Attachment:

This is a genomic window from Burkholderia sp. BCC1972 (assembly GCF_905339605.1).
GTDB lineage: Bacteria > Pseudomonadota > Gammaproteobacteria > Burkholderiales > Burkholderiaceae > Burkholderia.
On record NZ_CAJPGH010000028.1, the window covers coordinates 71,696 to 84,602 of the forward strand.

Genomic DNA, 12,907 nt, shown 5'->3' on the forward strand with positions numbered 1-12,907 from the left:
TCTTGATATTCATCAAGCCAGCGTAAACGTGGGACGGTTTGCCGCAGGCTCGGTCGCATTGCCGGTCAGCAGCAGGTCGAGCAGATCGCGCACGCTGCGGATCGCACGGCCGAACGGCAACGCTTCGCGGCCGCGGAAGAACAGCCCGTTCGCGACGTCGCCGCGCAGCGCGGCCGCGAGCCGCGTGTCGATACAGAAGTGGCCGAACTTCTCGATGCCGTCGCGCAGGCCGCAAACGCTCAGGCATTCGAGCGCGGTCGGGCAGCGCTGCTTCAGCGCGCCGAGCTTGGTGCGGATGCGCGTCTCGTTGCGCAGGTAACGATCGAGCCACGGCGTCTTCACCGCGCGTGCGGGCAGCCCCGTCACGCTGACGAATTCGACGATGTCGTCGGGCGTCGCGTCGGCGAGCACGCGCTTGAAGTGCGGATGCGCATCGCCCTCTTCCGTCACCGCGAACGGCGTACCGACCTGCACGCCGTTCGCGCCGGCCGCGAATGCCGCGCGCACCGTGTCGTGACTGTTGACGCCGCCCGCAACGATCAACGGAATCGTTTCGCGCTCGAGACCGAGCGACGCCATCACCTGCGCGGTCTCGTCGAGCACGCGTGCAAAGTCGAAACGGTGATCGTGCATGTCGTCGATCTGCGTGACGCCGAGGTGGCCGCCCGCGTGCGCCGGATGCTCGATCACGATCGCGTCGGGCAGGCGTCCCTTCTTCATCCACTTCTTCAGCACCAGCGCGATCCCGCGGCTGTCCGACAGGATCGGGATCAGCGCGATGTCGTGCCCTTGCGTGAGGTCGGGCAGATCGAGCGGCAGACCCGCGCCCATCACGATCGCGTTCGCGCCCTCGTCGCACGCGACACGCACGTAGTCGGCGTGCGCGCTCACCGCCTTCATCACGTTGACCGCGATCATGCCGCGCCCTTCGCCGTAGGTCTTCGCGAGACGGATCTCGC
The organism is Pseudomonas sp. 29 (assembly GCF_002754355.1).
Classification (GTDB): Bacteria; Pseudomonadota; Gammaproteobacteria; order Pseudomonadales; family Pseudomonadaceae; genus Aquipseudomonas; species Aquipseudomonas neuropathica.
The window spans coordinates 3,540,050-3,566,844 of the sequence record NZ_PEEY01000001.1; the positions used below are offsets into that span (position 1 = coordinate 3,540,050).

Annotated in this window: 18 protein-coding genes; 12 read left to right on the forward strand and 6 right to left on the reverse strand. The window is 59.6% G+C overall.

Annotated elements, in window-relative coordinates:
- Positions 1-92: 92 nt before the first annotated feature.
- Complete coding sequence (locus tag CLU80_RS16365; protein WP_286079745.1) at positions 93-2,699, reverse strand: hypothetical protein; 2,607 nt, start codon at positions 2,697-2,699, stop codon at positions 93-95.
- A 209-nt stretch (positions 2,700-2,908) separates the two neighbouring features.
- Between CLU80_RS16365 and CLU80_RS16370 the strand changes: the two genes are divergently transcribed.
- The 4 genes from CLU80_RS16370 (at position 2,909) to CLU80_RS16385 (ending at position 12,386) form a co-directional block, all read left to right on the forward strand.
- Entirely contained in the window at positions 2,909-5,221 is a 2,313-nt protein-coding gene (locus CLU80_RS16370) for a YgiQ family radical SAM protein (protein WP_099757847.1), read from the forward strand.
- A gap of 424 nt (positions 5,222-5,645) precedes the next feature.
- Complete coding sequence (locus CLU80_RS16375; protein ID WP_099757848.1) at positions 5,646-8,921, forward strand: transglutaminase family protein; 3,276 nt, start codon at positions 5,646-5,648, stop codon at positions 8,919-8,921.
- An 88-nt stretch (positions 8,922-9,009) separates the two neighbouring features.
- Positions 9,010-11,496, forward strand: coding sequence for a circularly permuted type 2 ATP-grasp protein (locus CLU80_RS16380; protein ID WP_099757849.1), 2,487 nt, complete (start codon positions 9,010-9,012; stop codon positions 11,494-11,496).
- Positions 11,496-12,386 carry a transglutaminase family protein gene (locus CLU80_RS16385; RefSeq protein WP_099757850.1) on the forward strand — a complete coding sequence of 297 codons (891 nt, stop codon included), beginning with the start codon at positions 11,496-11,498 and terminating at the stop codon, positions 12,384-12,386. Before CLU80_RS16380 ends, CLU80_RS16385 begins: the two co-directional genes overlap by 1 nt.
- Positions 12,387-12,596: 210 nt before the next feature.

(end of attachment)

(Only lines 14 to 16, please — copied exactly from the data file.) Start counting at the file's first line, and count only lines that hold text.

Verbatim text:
- Between CLU80_RS16365 and CLU80_RS16370 the strand changes: the two genes are divergently transcribed.
- The 4 genes from CLU80_RS16370 (at position 2,909) to CLU80_RS16385 (ending at position 12,386) form a co-directional block, all read left to right on the forward strand.
- Entirely contained in the window at positions 2,909-5,221 is a 2,313-nt protein-coding gene (locus CLU80_RS16370) for a YgiQ family radical SAM protein (protein WP_099757847.1), read from the forward strand.